We are seeking exceptional papers on all aspects of autobiography, memoir, diary, and life-writing for the standing session on Autobiography at the 111th annual meeting of the PAMLA conference at Bahia Resort Hotel in San Diego from November 1-3, 2013. Possible topics may include, but are not limited to, the following areas: autobiographic self-representation in new social media; multi-ethnic life-writing; autobiography in the graphic novel; discovery of archive diary; multi-genre forms of narrative life-writing; and the relationship between autobiography and gender, sexual, ethnic, racial, and/or national identities.
Romanticism has not yet come to its end.
–Heidegger, Contributions to Philosophy
What interests us in romanticism is that we still belong to the era it opened up.
– Lacoue-Labarthe and Nancy, The Literary Absolute
What is ultimately at stake here can be formulated in terms of the following question which weighs upon us and threatens to exhaust us: can we be delivered, finally delivered, from our subjection to Romanticism?
– Badiou, Theoretical Writings
'Post-Romantic' is, in its way, as uncertain and fluid a term as 'Romantic'; it is a necessary term, however…'
– O'Neill, The All-Sustaining Air
EXTENDED DEADLINE for proposals: 8th March 2013
We are excited to announce our plenary speaker will be Professor Tim Fulford currently at De Monfort University of Leicester, author of Literature, Science and Exploration in the Romantic Era: Bodies of Knowledge.
On the 23rd of April the University of Bristol will be hosting its annual postgraduate half-day conference. This will be an opportunity for all postgraduates -- taught or research -- working in the field of English Literary Studies to come together to discuss the relationship between Science and Literature.
Have you found yourself thinking beyond the boundaries of current viewpoints?
How has the framework of your field of research or interest changed?
Are you pursuing unconventional approaches regarding your field of expertise?
If you have any food for thought, if you have developed any insight to share, here is the place.
Volume 19 of EJES
Deadline for proposals: 31 October 2013
Guest Editors: Virginia Richter (Bern) and Pieter Vermeulen (Stockholm)
This proposed panel investigates literary, political, social, and spatial connections between Virginia Woolf and contemporaneous London-affiliated writers from the British colonies. Papers may consider such figures as Mulk Raj Anand, Mahatma Gandhi, C.L.R. James, Una Marson, and Jean Rhys (to name but a few) and address intersections through the Hogarth Press, mutual friends and social circles, shared literary and political investments, literary responses, and common spaces. Please send a 300-word abstract and brief scholarly biography to organizer Elizabeth F. Evans, firstname.lastname@example.org, by March 8.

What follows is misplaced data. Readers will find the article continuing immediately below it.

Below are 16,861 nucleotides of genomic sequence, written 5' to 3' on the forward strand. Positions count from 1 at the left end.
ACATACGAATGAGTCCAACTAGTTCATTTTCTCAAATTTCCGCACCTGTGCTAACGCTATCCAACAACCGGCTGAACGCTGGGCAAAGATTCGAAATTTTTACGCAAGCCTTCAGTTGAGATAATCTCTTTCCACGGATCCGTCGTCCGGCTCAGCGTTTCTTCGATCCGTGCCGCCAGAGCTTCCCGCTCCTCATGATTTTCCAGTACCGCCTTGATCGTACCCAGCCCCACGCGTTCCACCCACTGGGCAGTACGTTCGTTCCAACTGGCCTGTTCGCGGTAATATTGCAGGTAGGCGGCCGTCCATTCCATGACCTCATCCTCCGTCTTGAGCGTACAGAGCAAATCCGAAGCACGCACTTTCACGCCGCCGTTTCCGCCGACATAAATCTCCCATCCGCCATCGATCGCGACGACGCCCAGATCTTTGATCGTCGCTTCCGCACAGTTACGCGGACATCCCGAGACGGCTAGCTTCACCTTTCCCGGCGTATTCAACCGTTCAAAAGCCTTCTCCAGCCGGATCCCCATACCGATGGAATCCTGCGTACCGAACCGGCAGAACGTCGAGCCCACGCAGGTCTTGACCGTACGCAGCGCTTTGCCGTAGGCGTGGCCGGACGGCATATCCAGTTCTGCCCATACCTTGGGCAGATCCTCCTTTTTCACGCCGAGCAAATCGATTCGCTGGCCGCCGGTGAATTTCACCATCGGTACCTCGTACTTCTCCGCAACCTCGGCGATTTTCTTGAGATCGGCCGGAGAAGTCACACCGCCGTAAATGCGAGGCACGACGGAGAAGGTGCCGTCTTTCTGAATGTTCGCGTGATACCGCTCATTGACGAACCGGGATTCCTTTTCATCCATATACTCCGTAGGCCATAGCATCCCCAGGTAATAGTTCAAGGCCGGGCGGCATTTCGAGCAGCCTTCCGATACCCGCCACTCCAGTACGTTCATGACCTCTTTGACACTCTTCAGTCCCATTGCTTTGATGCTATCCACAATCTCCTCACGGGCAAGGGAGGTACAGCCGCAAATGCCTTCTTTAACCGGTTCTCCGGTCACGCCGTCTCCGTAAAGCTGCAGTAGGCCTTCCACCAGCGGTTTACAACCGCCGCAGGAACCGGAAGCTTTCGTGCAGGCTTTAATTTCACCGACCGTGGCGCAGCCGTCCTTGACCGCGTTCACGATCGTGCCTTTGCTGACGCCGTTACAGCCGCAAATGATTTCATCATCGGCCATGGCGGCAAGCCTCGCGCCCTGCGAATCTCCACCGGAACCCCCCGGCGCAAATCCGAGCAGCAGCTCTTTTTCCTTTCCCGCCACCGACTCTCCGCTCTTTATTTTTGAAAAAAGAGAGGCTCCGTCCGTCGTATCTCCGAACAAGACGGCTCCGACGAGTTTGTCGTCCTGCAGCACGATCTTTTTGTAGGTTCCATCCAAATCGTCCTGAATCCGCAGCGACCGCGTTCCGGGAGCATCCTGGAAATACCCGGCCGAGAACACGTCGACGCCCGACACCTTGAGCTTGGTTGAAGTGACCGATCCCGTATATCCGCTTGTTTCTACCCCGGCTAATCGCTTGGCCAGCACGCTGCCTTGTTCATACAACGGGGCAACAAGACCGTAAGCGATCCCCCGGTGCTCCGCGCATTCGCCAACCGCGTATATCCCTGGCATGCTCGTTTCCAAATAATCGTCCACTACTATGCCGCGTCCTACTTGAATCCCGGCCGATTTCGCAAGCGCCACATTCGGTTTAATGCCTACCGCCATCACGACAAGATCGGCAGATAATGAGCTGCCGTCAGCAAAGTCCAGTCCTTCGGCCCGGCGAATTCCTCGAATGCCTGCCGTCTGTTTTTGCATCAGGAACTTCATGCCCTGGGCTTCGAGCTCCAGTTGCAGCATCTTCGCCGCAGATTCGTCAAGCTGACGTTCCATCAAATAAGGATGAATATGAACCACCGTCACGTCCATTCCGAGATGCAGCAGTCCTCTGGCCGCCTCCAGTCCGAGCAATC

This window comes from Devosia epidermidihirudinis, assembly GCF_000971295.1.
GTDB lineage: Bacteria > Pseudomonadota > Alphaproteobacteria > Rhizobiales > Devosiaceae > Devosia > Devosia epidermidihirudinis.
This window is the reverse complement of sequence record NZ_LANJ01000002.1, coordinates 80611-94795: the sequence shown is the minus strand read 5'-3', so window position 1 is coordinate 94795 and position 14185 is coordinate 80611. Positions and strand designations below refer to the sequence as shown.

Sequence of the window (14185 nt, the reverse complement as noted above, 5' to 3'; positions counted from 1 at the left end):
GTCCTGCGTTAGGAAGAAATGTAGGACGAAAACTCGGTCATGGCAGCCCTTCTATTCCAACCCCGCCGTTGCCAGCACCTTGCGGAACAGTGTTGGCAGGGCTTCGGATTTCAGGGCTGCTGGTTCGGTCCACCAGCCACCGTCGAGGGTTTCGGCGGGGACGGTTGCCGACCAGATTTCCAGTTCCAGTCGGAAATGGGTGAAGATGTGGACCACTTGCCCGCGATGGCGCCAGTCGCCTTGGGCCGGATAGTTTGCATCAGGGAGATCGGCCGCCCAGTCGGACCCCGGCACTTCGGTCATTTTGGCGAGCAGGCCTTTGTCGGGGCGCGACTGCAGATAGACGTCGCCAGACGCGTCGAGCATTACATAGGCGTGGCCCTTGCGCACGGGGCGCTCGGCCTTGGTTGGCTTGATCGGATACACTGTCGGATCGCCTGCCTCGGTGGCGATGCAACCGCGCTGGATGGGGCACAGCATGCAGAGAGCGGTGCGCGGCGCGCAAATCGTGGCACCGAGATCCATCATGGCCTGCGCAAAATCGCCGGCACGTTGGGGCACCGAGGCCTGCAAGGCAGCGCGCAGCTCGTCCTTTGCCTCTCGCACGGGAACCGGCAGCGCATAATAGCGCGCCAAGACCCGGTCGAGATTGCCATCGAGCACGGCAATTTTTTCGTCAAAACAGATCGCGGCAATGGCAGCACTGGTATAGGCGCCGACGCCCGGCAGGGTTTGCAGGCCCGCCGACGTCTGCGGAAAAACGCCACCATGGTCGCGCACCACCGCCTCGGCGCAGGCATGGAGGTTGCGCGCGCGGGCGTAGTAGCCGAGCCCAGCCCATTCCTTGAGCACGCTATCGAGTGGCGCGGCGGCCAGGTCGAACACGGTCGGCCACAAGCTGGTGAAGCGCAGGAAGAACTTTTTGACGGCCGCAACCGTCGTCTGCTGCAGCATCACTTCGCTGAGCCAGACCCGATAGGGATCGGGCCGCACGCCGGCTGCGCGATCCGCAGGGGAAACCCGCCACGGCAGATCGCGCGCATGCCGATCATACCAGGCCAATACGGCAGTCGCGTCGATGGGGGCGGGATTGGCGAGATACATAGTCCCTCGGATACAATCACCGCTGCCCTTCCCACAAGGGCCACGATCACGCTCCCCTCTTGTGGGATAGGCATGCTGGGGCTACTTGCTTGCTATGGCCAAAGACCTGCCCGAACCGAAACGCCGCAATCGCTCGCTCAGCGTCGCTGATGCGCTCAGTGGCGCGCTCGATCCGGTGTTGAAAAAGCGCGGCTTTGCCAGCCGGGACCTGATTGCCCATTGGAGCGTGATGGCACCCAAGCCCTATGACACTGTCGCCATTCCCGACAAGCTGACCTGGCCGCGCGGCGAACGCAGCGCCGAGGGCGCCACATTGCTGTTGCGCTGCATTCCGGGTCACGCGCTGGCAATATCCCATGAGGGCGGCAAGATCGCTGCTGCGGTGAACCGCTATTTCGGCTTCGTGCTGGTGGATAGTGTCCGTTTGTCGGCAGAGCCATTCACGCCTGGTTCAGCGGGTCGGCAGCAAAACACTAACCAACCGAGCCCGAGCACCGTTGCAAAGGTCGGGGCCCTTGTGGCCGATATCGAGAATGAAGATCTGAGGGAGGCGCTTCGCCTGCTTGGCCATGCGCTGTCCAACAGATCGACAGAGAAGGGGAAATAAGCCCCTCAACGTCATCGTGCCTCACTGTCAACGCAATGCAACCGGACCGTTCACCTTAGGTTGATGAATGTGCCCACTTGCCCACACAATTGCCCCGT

The Return of the Text: A Conference on the Cultural Value of Close Reading, Sept. 26-28, 2013
full name / name of organization:
Le Moyne College Religion and Literature Forum
Keynote Speakers: Branka Arsic, English and Comparative Literature, Columbia University Mitchell Breitwieser, English, U.C. Berkeley Charles Mathewes, Religion, University of Virginia Steven Justice, English, U.C. Berkeley Albrecht Diem, History, Syracuse University ---with a special reading and group discussion of Finnegan's Wake led by John Bishop
Last year we heard Barack Obama say "Yes, we can" for a second time, and saw Youtube viewers watch and re-watch Psy's "Gangnam Style" for the billionth time (really!): we live surrounded by repetition. As scholars embedded in a culture obsessed with imitation, parody, and countless other forms of re- acting, we ought to ask one another "what is the significance of repetition?" When is it a form of questioning or deconstruction, and when is it simply re(in)statement or obsession? We invite you to join us as we explore the ontological, political, ethical, and literary implications of repetition.
Deadline for submissions is this week: March 1st, 2013.
Session Proposal: "Rediscovering Morocco"
This session seeks to unite disparate European explorations and penetrations into Morocco, while at the same time papers may address Moroccan explorations and penetrations into Europe, the Americas or the East. Particular areas of inquiry might address: transatlantic exploration—Native Americans to Morocco, or North Africans to the Americas; European exploration and colonization of Morocco and Moroccan exploration and "colonization" of Europe; African (ie sub-Sahara, Ethiopia, Egypt) exploration of Morocco, and vice versa; or, travel diaries and narratives of European travelers to Morocco, or Moroccan travelers to Europe.
Dickens Day: Dickens and History
Senate House, London
Saturday 12th October 2013
Dickens Day, now in its 27th year, is looking at how history, in all its manifold forms, features in Dickens's life and work. Dickens's early career was overshadowed by his intense desire to write a historical novel, emulating the success, literary kudos and profits of Sir Walter Scott. The result, Barnaby Rudge, was only moderately successful and has been unduly neglected by readers and students alike. At the other end of his career, his second historical novel, A Tale of Two Cities, was an immediate success and remains one of his most famous, read and studied works.